In the news: Study suggests seasonal drainage reduces invasives, boosts salmon migration in Ore. reservoir

Fall Creek wetland, with forests and a rocky mountain peak in the background. Deschutes National Forest; September 9, 1992. USDA Forest Service file photo.

A recent study analyzing more than a decade’s worth of fish migration data suggests the recently-adopted practice of seasonally draining an Oregon reservoir has boosted downstream migration of an endangered salmon species, while flushing two predatory invasive species.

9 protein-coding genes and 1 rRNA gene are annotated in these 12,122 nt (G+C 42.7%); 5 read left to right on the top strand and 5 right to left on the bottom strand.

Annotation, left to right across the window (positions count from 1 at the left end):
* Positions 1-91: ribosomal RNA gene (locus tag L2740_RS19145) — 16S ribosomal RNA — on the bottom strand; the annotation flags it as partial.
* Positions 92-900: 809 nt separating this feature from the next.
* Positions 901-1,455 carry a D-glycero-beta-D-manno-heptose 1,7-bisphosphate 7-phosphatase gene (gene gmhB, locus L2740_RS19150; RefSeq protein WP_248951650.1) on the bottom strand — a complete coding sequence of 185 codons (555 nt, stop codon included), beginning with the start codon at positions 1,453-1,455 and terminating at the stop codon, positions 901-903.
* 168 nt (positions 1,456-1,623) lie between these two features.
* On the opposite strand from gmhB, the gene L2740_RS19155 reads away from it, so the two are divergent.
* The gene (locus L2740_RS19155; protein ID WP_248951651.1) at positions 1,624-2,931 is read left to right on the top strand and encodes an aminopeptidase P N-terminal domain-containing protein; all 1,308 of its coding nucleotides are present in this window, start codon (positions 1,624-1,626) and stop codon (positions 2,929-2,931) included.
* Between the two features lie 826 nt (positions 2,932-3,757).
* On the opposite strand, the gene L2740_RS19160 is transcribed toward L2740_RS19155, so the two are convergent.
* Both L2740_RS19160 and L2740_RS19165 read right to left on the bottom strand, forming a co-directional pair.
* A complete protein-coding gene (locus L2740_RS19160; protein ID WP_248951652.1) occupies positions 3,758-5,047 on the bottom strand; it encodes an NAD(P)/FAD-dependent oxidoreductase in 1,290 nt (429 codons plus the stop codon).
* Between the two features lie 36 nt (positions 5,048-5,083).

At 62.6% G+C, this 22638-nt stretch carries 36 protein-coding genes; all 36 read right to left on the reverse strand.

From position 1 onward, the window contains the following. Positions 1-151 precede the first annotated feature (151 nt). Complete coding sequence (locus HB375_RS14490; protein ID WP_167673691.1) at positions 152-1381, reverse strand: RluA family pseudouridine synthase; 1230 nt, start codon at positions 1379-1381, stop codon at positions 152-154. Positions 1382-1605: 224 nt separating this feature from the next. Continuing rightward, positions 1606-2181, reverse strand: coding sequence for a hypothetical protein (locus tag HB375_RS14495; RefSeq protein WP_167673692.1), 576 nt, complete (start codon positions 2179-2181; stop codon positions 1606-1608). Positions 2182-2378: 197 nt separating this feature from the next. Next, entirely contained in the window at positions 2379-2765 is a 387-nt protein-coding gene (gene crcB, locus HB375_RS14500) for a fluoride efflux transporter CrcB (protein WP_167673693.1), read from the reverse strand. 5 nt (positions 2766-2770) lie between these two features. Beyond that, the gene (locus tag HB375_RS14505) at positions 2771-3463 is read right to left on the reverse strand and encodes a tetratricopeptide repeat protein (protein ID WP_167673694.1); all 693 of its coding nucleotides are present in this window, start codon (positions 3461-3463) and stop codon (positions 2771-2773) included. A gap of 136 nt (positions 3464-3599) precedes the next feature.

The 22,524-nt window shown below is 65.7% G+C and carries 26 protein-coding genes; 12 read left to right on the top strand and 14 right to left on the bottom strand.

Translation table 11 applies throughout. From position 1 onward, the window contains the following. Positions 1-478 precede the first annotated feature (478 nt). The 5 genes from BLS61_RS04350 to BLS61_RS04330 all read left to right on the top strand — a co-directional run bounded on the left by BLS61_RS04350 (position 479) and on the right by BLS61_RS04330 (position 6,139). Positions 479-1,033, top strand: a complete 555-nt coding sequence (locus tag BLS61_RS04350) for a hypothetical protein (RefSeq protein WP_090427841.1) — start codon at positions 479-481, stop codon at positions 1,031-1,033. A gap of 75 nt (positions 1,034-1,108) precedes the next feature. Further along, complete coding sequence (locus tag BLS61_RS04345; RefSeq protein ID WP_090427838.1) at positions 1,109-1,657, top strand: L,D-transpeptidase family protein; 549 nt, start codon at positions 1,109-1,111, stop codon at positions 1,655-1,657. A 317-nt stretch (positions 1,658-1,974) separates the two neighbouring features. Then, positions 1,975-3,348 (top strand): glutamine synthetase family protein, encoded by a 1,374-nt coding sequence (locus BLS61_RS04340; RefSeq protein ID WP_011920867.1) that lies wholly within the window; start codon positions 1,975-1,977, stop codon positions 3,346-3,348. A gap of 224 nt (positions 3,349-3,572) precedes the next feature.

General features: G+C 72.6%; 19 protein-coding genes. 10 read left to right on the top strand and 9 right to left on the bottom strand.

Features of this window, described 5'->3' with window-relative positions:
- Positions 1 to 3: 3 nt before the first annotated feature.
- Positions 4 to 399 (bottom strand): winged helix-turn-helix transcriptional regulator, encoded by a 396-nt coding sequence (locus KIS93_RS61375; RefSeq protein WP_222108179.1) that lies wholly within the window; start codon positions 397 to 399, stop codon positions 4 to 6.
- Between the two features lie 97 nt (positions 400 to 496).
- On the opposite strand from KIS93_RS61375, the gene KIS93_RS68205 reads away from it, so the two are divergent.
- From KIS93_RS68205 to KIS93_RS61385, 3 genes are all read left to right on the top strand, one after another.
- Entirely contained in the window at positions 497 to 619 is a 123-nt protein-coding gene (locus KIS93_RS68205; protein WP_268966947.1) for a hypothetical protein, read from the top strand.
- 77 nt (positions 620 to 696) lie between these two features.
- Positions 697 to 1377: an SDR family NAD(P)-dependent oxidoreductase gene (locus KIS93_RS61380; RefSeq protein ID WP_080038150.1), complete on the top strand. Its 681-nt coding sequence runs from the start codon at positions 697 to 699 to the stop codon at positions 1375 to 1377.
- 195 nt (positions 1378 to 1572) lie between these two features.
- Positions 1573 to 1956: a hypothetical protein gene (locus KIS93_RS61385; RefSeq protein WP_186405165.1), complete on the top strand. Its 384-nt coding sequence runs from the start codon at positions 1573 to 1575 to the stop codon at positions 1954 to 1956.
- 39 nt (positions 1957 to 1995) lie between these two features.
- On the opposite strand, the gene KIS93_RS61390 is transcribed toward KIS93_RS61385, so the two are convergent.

A team of researchers from Oregon State University, USDA Forest Service – Pacific Northwest Research Station, and the Army Corps of Engineers found that juvenile spring chinook salmon raised in Fall Creek Reservoir, located about 30 miles southeast of Eugene, Ore. in the Willamette River basin, registered stronger downstream migrations in the years after the Army Corps of Engineers began draining the reservoir for a brief time, every autumn.

The practice also flushed populations of two invasive species, the largemouth bass and crappie, out of the reservoir – potentially improving survival of future salmon in the system.

Full story, via the Statesman Journal:
https://www.statesmanjournal.com/story/news/2019/05/21/fish-salmon-benefit-from-oregon-lake-draining-eliminates-invasive-species/3756561002/

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